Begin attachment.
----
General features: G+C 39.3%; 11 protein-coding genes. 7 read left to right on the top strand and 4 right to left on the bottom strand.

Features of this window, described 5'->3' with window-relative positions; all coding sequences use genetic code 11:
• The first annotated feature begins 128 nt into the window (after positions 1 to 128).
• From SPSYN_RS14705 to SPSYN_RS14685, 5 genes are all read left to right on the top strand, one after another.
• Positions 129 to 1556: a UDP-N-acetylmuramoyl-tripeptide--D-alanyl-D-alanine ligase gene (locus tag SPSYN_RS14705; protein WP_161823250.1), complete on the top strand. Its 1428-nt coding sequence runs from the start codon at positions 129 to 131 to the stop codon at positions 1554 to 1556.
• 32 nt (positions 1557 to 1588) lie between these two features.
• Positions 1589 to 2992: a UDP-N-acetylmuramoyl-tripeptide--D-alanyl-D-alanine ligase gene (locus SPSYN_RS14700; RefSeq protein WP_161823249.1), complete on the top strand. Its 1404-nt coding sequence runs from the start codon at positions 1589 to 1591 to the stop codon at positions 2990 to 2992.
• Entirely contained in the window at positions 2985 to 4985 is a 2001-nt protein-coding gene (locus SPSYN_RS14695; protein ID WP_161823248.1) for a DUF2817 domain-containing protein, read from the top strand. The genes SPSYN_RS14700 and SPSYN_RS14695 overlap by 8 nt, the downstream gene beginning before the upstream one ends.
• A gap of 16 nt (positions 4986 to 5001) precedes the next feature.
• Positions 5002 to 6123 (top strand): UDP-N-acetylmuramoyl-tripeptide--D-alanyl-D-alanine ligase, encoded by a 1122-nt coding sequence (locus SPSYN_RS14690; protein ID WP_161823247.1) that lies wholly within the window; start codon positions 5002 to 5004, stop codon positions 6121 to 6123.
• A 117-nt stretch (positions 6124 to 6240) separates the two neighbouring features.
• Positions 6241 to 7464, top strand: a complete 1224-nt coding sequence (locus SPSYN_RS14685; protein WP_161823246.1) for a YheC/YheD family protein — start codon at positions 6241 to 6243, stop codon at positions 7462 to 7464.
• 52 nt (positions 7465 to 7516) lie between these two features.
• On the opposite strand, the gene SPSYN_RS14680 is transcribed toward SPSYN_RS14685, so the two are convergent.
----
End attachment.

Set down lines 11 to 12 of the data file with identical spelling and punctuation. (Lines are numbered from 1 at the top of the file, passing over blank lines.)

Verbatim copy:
• A 117-nt stretch (positions 6124 to 6240) separates the two neighbouring features.
• Positions 6241 to 7464, top strand: a complete 1224-nt coding sequence (locus SPSYN_RS14685; protein WP_161823246.1) for a YheC/YheD family protein — start codon at positions 6241 to 6243, stop codon at positions 7462 to 7464.